Cameron (left) and Peyton (right).
Cameron and Peyton Emens are just like all girls entering fourth grade. They like to dance and play basketball, collect items like stuffed animals, particularly pigs, and their favorite class is “when school ends,” which their mother quickly reminds them is actually not a class at all.
By their personalities alone, one would never know the adversity the two have faced in their short 9 years of living, but with a look into their eyes it is clear the girls are, in fact, different than others.
Cameron and Peyton’s weak eyelids droop downward and cover about 50 percent of their eyes when not treated with their Mestinon tablets, which Cameron takes thrice daily and Peyton as needed.
The Emens sisters were diagnosed at 2-years-old with ocular Myasthenia Gravis. MG is a rare “chronic autoimmune neuromuscular disorder characterized by fluctuating weakness of the voluntary muscle groups,” according to the Myasthenia Gravis Foundation of America, Inc (MGFA).
MG affects approximately 20,000 out of every 100,000 people in the United States today. Its symptoms include droopy eyelids, blurred vision, chronic muscle fatigue and more.
The disease can be treated, but there is no known cure. Each year, the Emens family raises money and spreads awareness of the disease by walking in the annual “MG Walk” at Chaparral Park in November, organized by the MGFA.
In 2014, Team Emens was the top fundraising team in Arizona, raising more than $25,000 for MG research. Jamee says she estimates she has risen close to $100,000 total since her daughters’ diagnosis.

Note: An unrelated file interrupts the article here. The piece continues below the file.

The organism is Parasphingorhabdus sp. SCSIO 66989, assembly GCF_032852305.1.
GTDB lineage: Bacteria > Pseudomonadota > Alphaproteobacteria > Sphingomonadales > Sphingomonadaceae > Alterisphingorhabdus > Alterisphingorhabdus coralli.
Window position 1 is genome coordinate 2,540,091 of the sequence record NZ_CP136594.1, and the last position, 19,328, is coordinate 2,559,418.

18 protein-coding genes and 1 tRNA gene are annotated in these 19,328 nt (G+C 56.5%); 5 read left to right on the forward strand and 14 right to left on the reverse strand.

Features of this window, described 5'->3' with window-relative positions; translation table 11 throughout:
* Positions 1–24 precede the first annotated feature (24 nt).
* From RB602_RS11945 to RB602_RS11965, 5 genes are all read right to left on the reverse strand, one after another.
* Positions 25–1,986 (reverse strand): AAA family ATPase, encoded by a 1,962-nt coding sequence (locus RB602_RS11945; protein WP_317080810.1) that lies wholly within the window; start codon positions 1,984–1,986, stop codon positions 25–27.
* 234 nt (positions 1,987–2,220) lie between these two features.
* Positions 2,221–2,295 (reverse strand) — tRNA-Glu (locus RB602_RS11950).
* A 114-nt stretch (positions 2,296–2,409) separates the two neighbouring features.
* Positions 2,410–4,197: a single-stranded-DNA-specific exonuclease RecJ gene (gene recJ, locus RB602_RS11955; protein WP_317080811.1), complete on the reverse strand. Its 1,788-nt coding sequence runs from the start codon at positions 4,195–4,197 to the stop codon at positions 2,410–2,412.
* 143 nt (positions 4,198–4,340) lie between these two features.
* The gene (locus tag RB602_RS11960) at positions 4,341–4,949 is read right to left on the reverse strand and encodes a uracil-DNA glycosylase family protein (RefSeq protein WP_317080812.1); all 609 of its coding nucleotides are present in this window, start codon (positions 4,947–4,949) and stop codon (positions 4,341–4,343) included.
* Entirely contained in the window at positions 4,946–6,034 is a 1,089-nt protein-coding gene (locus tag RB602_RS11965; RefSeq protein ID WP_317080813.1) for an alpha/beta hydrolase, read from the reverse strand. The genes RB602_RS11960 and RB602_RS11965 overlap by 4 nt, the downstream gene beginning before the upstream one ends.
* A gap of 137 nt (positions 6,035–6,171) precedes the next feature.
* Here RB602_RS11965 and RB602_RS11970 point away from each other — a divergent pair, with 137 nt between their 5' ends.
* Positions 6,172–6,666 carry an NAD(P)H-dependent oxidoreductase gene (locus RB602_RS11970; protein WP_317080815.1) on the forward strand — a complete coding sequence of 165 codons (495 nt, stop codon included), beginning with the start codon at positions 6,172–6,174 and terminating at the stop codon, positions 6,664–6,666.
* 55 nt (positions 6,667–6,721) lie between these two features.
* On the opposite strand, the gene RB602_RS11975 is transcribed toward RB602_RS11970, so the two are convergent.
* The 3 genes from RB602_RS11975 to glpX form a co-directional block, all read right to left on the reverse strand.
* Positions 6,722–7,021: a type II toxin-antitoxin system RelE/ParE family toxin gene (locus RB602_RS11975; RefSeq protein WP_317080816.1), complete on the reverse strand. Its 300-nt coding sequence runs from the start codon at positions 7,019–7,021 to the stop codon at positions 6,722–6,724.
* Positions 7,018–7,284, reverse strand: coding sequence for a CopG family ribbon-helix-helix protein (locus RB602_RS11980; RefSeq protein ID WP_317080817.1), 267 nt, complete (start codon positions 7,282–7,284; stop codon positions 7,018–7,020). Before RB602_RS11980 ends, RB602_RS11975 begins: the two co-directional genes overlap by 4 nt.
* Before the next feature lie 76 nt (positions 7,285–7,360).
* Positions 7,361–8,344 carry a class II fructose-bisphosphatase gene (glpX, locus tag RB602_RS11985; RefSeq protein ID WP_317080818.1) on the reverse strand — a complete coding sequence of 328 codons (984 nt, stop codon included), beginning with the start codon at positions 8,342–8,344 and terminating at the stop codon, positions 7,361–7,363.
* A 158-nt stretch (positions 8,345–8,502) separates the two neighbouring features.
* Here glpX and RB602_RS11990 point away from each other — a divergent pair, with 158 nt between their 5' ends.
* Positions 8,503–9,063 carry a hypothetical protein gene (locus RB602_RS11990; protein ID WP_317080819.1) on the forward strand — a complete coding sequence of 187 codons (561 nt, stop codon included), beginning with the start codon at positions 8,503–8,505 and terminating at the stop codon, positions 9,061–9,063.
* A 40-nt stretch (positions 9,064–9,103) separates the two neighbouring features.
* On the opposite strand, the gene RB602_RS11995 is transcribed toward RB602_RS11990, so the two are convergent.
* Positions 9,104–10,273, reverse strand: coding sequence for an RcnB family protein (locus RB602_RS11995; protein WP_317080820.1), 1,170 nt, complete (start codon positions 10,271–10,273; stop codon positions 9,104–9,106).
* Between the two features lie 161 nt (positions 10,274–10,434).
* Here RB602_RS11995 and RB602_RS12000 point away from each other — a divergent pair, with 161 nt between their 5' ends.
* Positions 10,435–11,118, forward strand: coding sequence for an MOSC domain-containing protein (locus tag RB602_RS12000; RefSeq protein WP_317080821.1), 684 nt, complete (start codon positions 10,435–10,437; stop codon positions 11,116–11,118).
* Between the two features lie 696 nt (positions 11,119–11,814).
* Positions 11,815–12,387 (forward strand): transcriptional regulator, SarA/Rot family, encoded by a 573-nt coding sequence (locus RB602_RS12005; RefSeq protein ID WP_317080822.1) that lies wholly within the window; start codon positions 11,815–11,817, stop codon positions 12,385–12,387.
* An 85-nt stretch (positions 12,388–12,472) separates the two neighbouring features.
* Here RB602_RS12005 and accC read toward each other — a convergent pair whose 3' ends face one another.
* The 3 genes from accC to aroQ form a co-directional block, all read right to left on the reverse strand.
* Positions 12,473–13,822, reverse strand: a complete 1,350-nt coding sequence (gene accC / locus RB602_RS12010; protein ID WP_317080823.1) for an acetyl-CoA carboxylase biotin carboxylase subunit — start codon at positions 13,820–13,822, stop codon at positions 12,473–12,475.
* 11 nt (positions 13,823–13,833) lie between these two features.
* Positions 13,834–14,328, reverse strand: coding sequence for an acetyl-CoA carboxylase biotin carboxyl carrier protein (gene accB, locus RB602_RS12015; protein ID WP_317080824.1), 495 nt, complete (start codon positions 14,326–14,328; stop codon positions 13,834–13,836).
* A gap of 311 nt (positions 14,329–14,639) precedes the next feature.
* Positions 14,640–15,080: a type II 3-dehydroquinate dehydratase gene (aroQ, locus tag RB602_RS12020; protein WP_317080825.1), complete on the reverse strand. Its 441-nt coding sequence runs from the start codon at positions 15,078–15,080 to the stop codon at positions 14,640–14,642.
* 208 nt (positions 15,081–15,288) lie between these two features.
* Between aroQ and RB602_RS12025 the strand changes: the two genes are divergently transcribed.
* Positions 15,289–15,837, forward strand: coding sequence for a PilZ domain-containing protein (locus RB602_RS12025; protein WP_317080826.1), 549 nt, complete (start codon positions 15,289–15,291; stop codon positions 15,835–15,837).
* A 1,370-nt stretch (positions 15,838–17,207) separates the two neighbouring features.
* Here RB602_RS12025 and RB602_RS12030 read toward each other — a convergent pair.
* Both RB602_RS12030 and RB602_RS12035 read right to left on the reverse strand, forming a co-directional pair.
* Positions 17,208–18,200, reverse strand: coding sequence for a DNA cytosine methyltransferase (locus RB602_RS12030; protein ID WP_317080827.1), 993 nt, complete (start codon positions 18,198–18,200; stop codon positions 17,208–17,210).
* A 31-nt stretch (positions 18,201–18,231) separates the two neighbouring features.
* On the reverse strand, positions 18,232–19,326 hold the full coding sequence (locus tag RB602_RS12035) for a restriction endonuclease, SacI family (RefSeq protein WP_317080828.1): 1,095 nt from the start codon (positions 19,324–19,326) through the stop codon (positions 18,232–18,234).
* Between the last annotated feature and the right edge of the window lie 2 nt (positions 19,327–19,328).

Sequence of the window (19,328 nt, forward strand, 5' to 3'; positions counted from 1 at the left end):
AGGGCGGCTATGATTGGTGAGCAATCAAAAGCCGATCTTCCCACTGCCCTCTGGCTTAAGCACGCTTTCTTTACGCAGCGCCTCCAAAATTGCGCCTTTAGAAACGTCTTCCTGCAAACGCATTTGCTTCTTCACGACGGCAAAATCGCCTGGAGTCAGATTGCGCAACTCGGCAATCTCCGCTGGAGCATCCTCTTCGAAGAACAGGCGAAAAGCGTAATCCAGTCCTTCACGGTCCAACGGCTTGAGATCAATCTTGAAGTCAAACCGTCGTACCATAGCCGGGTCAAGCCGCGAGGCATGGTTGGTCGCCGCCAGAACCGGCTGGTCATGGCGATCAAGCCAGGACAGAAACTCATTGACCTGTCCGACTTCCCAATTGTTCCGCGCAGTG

From 5 to 7 years old, Cameron’s eye condition grew so intense she had difficulty keeping her eyes open at all and was at risk of going blind. She underwent surgery to reattach her eyelids to her eyebrows, a necessary fix with minor setbacks.
Because Cameron cannot blink without consciously furrowing her eyebrows in a vertical downward then upward motion, she blinks less often than most and her eyes dry out often.
Jamee Emens, the girls’ mother, says eye drops are essential.
Her attitude toward her girls’ disorder could be described as unperturbed and tranquil, but the fear and heaviness of potentially losing her daughters shows through her shaky lips and trembling voice when she explains the disease’s fatal consequence if it were to attacks the lungs.
The verbal declaration of this unimaginable but possible outcome leaves the girls distraught.
When Cameron leans into Jamee covering her mouth, she whispers in her mom’s ear, “Could I die?” to which her mom nods her head, lips squeezed tightly shut.
The girls and Jamee both agree they don’t think about their MG daily, as Cameron and Peyton have grown used to the disease and Jamee says she couldn’t cope if she worried each day.
“They still need to lead a normal life,” she says.
Cameron and Peyton’s primary complaint of growing up with MG is the constant questioning by peers, teachers and adults if they are tired or not paying attention, a side effect of having droopy eyes.
The girls’ school friends and teachers are more aware now of the disease, but before Peyton says, “(The questions) would drive us crazy!”
Jamee says she hopes in the future people have more of an understanding of MG, so her daughters don’t have to explain their tired-looking eyes all the time, and they can go about their lives as anyone else would.
“It’s important to think of them as individuals,” Jamee says. “Yes they have Myasthenia Gravis, but it doesn’t define who they are.”
While the MG Walk in Arizona is growing in support each year, it is still relatively new. To help the Emens sisters and all others with MG, visit mgwalk.org and donate or register for the walk at Chaparral Park November 15, 2015. Proceeds go to MG research.